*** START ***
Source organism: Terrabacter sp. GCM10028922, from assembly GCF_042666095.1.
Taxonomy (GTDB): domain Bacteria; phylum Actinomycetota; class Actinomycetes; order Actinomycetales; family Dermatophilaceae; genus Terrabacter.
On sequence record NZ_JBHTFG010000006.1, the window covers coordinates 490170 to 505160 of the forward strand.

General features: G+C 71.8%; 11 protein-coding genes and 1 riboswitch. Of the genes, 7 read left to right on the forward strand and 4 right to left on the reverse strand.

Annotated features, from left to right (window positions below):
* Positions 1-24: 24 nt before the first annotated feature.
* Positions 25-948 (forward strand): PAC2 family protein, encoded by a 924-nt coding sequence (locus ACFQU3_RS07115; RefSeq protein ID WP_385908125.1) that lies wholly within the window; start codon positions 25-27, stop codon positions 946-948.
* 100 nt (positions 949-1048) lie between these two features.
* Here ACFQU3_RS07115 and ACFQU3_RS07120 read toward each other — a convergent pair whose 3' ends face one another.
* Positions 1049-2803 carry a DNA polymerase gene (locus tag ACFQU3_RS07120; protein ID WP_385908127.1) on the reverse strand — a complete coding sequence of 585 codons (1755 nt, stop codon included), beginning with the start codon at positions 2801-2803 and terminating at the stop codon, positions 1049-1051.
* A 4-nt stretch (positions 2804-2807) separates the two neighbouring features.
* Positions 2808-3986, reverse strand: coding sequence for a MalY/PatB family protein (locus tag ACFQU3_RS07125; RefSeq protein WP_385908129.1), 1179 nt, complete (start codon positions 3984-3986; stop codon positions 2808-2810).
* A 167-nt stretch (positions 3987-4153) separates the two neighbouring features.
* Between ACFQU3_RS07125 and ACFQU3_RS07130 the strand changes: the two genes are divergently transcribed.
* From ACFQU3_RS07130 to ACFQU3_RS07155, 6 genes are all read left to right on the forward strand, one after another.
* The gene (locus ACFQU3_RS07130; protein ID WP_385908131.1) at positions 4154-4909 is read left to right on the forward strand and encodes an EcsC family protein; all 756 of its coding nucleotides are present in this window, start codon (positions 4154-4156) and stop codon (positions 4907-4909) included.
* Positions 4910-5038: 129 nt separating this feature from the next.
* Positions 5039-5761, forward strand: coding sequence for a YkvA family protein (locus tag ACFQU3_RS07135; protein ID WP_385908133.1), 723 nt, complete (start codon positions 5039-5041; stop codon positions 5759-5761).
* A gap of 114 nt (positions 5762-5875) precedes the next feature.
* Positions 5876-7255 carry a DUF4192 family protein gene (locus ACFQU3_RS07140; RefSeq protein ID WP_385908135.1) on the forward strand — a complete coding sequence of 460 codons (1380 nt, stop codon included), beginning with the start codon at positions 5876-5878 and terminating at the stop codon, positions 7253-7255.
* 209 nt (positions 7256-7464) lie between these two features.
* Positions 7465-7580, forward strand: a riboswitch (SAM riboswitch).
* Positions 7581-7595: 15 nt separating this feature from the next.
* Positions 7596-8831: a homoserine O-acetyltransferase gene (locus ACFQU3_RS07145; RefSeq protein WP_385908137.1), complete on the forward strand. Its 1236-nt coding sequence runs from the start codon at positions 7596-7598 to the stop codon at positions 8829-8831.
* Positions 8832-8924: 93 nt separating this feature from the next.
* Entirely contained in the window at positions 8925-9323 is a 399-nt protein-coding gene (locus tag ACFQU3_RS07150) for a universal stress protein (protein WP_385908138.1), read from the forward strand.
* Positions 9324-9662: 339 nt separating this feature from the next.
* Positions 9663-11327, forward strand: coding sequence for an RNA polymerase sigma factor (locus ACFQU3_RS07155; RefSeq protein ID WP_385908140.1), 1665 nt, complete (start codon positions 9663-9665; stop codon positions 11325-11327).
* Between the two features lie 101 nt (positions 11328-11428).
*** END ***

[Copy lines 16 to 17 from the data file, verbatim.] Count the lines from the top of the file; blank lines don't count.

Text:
* The gene (locus ACFQU3_RS07130; protein ID WP_385908131.1) at positions 4154-4909 is read left to right on the forward strand and encodes an EcsC family protein; all 756 of its coding nucleotides are present in this window, start codon (positions 4154-4156) and stop codon (positions 4907-4909) included.
* Positions 4910-5038: 129 nt separating this feature from the next.